What Happens When You Pick the Wrong Industrial Scale For the Job

What Happens When You Pick the Wrong Industrial Scale For the Job

April 9, 2020

Picking the proper scale for a job is something that takes experience and knowledge of the different classes of scales, and the applications for which each class is used. With many different manufacturers, and in turn many different models, knowledge of scales is essential when choosing to buy one.

Remember that quality is paramount. Bargains are not always the best option when choosing a scale. Well-made scales are generally more expensive, but worth the extra expense because they are more durable and will save you money in the end. The trick is finding a scale that is strong enough for the task you are contemplating, but not going too big, spending more money when you don’t have to.

Not all shipping scales are created equal

Sometimes, to save money, you may be tempted to pick up an inexpensive water balance scale for around $250. These aren’t built for industrial use, however. To get an excellent industrial scale that will stand up to the stresses of the task it performs, you’re going to spend a bit more. In fact, quite a lot more, around $800 to $1500.

At first glance, the price may be a little stress-inducing, but if you invest in the right scale, made of stainless steel, you’ll not have to replace it anytime soon. The same can’t be said for more inexpensive and less well-made industrial scales. So, in the end, most of the time, more is better.

You might be tempted to “split the difference” by going for a mid-priced model or a scale that’s not designed for the level of accuracy and materials you’re weighing, believing you’re making a prudent choice. But, these models can be made with lower-grade steel, which will degrade, rust, and warp when used for industrial applications.

For example, Never use a shipping scale for anything else than weighing packages. They are not made to handle industrial work.

When you try to save money on your scale, you run the risk of all of the following issues

1. Constant Maintenance and Repairs:

Due to poor manufacturing or sub-par materials, there’s an increased chance you’ll have to spend more and money on the repair and maintenance your scale. More expensive scales actually save you money on repair costs.

2. Inaccurate Measurements:

Less expensive scales usually aren’t as accurate as more costly industrial scales, resulting in incorrect weight measurements. Depending on the industry you’re in, you can’t afford to risk inaccurate measurements. Inaccuracies will cost you money and could mean you’re not complying with regulations.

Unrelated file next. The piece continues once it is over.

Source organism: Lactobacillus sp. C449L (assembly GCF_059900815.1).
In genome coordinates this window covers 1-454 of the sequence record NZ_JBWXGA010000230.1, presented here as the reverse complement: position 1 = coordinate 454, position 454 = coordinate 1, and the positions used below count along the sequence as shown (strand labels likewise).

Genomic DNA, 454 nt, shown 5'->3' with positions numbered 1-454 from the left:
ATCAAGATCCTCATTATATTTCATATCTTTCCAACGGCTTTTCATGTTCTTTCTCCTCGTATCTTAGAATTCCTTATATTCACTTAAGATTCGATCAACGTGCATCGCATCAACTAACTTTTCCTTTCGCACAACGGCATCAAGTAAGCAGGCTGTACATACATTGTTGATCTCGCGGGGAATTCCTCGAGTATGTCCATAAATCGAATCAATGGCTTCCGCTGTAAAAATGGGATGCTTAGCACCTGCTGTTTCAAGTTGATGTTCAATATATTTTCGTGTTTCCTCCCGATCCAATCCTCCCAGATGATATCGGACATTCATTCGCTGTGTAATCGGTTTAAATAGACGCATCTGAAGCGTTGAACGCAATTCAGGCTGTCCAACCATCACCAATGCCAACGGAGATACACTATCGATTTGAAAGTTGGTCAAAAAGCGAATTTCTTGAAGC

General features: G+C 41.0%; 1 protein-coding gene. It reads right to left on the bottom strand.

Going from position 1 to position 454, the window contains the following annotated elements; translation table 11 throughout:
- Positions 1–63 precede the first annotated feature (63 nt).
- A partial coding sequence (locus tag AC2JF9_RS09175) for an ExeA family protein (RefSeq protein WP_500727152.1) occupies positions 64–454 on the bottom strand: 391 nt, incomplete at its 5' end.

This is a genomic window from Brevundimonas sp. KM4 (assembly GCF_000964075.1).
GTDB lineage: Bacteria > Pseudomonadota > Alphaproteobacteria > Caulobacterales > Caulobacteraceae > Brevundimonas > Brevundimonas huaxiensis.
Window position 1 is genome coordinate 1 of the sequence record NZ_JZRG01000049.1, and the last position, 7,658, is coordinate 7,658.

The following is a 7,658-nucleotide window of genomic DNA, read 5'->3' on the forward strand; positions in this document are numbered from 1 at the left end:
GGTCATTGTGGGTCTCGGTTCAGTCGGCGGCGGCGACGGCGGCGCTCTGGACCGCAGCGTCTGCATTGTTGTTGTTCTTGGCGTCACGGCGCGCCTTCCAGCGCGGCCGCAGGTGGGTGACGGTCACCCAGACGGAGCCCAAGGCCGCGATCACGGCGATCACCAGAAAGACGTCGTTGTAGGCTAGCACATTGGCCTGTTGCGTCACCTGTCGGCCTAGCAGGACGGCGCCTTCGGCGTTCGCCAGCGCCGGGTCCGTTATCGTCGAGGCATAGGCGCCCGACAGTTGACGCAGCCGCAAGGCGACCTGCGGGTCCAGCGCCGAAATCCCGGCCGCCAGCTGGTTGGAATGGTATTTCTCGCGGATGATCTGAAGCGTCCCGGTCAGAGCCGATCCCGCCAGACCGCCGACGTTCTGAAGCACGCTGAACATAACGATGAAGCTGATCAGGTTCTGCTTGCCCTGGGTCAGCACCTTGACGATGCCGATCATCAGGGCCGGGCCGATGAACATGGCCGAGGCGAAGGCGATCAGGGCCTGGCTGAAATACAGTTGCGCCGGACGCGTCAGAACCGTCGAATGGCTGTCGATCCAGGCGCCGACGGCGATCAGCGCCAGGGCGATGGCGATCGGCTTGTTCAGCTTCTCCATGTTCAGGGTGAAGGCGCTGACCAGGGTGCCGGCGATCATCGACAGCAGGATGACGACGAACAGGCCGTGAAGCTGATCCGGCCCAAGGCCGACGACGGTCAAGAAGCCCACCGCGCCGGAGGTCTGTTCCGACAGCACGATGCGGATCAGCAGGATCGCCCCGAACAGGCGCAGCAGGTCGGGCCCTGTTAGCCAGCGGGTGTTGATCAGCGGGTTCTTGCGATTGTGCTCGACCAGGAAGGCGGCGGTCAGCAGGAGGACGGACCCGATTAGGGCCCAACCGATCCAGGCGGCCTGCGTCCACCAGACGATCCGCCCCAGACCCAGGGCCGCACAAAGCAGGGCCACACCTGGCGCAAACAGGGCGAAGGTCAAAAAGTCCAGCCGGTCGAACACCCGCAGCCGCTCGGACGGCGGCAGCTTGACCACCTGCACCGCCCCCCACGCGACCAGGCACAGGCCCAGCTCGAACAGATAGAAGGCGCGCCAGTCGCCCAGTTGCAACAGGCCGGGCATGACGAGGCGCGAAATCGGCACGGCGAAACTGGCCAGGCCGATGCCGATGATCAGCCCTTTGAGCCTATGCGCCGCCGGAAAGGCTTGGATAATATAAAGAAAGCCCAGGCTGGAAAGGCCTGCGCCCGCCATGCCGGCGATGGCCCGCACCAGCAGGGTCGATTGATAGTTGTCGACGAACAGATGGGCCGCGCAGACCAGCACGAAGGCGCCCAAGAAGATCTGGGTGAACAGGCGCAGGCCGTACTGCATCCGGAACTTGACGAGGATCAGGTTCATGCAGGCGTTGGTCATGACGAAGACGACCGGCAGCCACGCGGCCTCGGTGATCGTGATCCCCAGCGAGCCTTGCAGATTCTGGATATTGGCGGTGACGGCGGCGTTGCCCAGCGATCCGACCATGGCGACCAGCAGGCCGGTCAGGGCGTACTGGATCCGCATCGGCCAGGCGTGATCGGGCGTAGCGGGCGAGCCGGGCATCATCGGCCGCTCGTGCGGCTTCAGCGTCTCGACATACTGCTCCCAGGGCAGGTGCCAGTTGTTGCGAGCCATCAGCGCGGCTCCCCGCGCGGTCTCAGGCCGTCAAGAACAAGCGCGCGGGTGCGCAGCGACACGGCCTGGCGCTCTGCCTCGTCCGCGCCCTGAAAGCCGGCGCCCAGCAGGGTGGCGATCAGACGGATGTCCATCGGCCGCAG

3. Faster Need For Replacement

If you try to save money by purchasing a budget model scale, you risk having to replace the industrial scale in a shorter time-span than with a well-made model. You can only repair it so many times.

Once the unit is irreparable, you will be required to buy a new scale. The more expensive models are generally made of stronger, better-quality material and can handle larger jobs than a less-expensive model.

If you buy the right scale the first time, it will save you a lot of headaches, time, and money in the long run.

The importance of scale calibration and using proper scale-loading practices to obtain precision of the weight measurement

Imagine a scenario where you are weighing boxes of oranges. Each is supposed to weigh 50 lbs minimum. To get the correct measurement every time, there are four things you must do:

1. Scale calibration

Over time, scales can become uncalibrated, or the weight measurement is off and must undergo calibration, or in essence a reset so that it weighs correctly again.

2. Scale maintenance

Maintenance of the scales, following the manufacturers’ recommendations, is the most crucial factor regarding the life of your scale, so take care of it. Your manufacturer will have a checklist available of the steps to take to maintain the unit

3. Follow best practices for loading scales

These include things like placing items in the manufacturer-prescribed area of the scale, which depends on the variety of the particular scale and placing items gently.

4. Calibrate regularly

The same scale on a different day, or with varying weights might not yield as accurate a result as on the previous day. Calibrating your scales is vital to ensure you keep accuracies within an acceptable minimum margin of error, especially if you measure substances and items where regulations, laws, and safety demand it.

Factors to consider when choosing an industrial scale

To get the best results, and the most value out of your assets, you’ll need to select the right industrial scale. Here are two factors to consider:

1. Is the equipment strong enough, and durable enough for your job?

A scale that you use to weigh heavy items will be very different from a smaller scale used to weigh lightweight materials.

2. What environment will it be in?

Some scale materials can withstand the elements better than others. The materials that make the scale will determine the scale’s ability to withstand sun, wind, water, sand, heat, humidity and cold. Some types of scales can’t withstand dirt and moisture, so they are not ideal for certain tasks

How Professionals Can Help

Professionals like us come to your site and evaluate the environment and the job the scale is needed for so that we can help ensure that you get the right machine — one that will weigh more precisely and will be with you for the long haul. We want to help you keep your costs down, by choosing the right model for your job.

Accurate measurements reduce costs and ensure that you comply with the related laws and regulations.

Still have questions? Fill out the contact form below, and we’ll answer them!

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